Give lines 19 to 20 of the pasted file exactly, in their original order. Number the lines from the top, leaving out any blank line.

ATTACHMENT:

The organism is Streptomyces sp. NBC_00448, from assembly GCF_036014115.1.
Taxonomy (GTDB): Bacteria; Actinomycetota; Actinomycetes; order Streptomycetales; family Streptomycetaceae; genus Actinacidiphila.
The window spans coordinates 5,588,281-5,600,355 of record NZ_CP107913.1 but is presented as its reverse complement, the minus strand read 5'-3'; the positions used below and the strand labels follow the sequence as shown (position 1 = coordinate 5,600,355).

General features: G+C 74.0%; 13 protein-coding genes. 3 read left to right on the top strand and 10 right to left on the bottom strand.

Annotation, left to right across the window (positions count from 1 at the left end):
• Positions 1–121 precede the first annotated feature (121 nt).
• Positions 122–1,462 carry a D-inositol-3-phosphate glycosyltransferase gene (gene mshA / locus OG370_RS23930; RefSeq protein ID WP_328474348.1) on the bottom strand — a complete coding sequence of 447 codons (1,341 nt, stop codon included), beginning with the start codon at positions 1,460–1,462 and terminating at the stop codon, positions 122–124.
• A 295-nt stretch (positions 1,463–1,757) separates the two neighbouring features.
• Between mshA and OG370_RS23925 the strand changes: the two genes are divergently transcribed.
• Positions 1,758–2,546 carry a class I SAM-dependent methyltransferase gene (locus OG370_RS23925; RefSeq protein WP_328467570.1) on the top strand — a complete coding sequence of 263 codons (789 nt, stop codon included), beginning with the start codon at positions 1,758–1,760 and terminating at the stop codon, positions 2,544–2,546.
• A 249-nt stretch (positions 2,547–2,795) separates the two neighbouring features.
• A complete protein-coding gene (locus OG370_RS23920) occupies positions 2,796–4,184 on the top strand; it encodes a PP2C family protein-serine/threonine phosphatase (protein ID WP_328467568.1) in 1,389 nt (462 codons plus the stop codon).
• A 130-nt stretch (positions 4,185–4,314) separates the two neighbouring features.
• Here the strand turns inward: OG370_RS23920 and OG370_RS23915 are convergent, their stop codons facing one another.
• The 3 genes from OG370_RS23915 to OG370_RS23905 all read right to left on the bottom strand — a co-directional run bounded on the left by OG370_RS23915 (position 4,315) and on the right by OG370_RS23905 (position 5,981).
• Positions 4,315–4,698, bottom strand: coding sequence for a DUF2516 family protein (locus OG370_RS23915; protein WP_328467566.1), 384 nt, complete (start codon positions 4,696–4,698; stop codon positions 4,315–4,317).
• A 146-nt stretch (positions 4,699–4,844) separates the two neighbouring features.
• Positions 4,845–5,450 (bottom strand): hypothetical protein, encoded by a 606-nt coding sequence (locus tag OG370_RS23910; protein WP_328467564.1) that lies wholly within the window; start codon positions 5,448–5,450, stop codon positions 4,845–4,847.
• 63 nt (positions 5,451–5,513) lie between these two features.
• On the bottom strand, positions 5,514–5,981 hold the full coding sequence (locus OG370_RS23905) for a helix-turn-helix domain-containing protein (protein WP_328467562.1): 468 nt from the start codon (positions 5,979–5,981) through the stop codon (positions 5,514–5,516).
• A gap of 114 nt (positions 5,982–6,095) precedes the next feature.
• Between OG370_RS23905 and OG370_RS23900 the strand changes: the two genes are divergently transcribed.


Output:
• 63 nt (positions 5,451–5,513) lie between these two features.
• On the bottom strand, positions 5,514–5,981 hold the full coding sequence (locus OG370_RS23905) for a helix-turn-helix domain-containing protein (protein WP_328467562.1): 468 nt from the start codon (positions 5,979–5,981) through the stop codon (positions 5,514–5,516).